Step 1: When all other reasons for running the engine are past, remove all spark plugs. Put several "squirts" of Mystery Oil in each spark plug hole. Attempt to aim the Mystery Oil toward the center of the engine (away from the manifold side of the engine) as opposed to straight down from the spark plug holes, which would be toward the valves.

    Step 2: Start the engine and run for just a few seconds. The goal is to shut the engine off in time to let the valve stems coated with Mystery Oil. If you have any RV antifreeze left, you may want to draw it in at this time as in step 3 above. Some antifreeze will be pumped out during the several seconds of running in the final step of the procedure, but this loss of antifreeze won't have any negative impact, since any air left behind cannot freeze.

    Needed materials include:

    Two quarts of Marvel Mystery Oil.

    "Squirt" type of oil can (with Mystery Oil).

    Five-gallon bucket.

    Two gallons of recreational antifreeze.

    Several gallons of fuel, as necessary, to top off tank.

    Three 7/16" hex-headed brass 1/8" pipe plugs to replace whatever style of plugs were previously installed in water jackets.

    Normal hand tools plus a needle-nose vise grip (in case any of the drain plugs stick).

    Best regards,

    Don Moyer
  • slunga
    Frequent Contributor
    • Oct 2006
    • 9

    antifreeze in the block

    Is it possible to remove the rear block drain plug and the thermostat housing and pour antifreeze directly into the block until it comes out the plug and then retighten? Just a thought.


    • brakauskas
      Frequent Contributor
      • Oct 2007
      • 9

      Winterizing cooling system

      I have a 1977 Columbia 8.7 with a later A4. I have some questions on the steps for winterizing the colling system. I have a raw water system in which the past owners would just put the intake hose in a bucket and run antifreeze through the system. I notice that you have extra steps such as removing the drain plugs and and removing the thermostat. If these steps are bypassed what could happen to the engine? If the thermostat is not removed and drain plugs are also not removed will I have water in the block and risk a crack upon freezing?


      • tenders
        Afourian MVP
        • May 2007
        • 1452

        If the thermostat isn't removed, yes, unless you're sure it's wide open when the antifreeze goes through, it won't circulate in the engine -- it will go straight through the bypass.

        With a block properly full of antifreeze, I don't think the drain plugs are so critical. I've never removed mine.

        I engineered a special winterizing cap for jugs of antifreeze by mounting a barbed plastic nipple onto one. I install that on the raw water intake, screw a full jug of antifreeze onto it, tip the jug upside down, poke a hole into the bottom of the antifreeze with a marlinspike, and run it through the engine. This gives the antifreeze a little bit of a "head" so the pump doesn't have to lift it out of a bucket.


        • bputney
          Senior Member
          • May 2006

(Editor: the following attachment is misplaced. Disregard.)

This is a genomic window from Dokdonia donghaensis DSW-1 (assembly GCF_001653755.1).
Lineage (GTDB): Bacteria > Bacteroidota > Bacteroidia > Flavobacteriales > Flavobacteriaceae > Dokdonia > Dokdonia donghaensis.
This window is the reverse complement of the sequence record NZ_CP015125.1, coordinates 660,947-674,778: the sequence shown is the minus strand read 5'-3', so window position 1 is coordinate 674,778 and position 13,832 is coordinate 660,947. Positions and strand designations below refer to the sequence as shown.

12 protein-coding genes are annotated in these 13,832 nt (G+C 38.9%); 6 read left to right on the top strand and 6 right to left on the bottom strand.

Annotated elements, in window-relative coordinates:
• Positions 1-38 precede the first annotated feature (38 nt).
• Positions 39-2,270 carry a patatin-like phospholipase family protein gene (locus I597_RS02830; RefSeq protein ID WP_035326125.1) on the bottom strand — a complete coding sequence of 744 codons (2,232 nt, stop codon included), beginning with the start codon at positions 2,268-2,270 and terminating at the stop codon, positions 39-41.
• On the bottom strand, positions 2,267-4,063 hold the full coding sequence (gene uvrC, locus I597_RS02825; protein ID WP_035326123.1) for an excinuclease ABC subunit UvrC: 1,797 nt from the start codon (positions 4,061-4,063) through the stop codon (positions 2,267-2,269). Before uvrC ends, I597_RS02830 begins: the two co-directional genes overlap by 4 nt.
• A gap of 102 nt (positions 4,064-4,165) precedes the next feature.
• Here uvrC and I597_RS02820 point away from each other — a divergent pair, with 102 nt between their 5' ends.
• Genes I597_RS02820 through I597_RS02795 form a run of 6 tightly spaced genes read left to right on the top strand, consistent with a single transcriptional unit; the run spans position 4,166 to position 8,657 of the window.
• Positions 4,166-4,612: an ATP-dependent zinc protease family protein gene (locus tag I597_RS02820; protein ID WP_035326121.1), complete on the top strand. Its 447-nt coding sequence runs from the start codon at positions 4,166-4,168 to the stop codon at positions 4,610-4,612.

• 21

          Winter layup without starting engine?

          Hi Don,

          I intend to follow your winter lay up procedures tomorrow morning on my boat, which is out of the water and on its cradle. In case we have trouble getting it started, how would your instructions be altered to accommodate that? Will the hand crank at the front of the engine suffice to “pull” the antifreeze through the engine?

          Brett Putney
          1964 Columbia Defender 29'


          • Chip Hindes
            Senior Member
            • Aug 2007
            • 59

            Probably, but why hand crank when you can crank with the starter?

            Pull the fuel line first so you don't keep pumping fuel and you can make it really easy by pulling the plugs.

            Limit your cranking to no more than about 30 seconds at a time to avoid overheating the starter & wiring or running the battery down too much. If you need to crank more, let everything cool down for five miniutes or so before cranking again.+
            Chip Hindes
            '74 Newport 30' S/V "Scarlett"


            • Augustman
              Frequent Contributor
              • Jan 2008
              • 7

              Winterizing Engine

              As an alternative to the formal winterizing process, I was wondering if anyone out there in warmer climes has simply put a light bulb in the engine compartment and started the engine once or twice a week and let it run to temperature. We live 5 minutes from where we intend to keep this boat (if we end up buying it) and thought this might be an easier and less labour intensive alternative.

              Is this too risky, or can this work?


              • Chip Hindes
                Senior Member
                • Aug 2007
                • 59

                Visiting your boat once or twice a week to start it is less labor intensive than winterizing it? Sure, if your winter lasts about two weeks. Seriously, for how long do you intend to do this and exactly how long do you think winterizing will take?

                Starting a motor frequently just to bring it to temperature without putting it under some load is about the worst thing you could do for it.

                I believe using a light bulb for heat is asking for trouble. It's a fire hazard and what happens when it burns out the day after you've visited your boat?

                How "modest" is your winter? West Marine (and others) have fan driven pancake dehumidifiers that you can leave on indefinitely, but they're not designed to put out a lot of heat and might not be enough if a cold snap hits. Personally, I wouldn't count on freeze protection without a real heater, controlled by a thermostat.
                Chip Hindes
                '74 Newport 30' S/V "Scarlett"


                • swokrams
                  Senior Member
                  • Dec 2007
                  • 112


                  Why is it bad to run an engine and not put a load on it? I do this.

                  I'm in Vriginia the winters aren't too cold (except maybe right now), so I keep the boat in the water. As soon as it hits 50 degress or higher, I take her out for a short spin. But sometimes I just run the engine.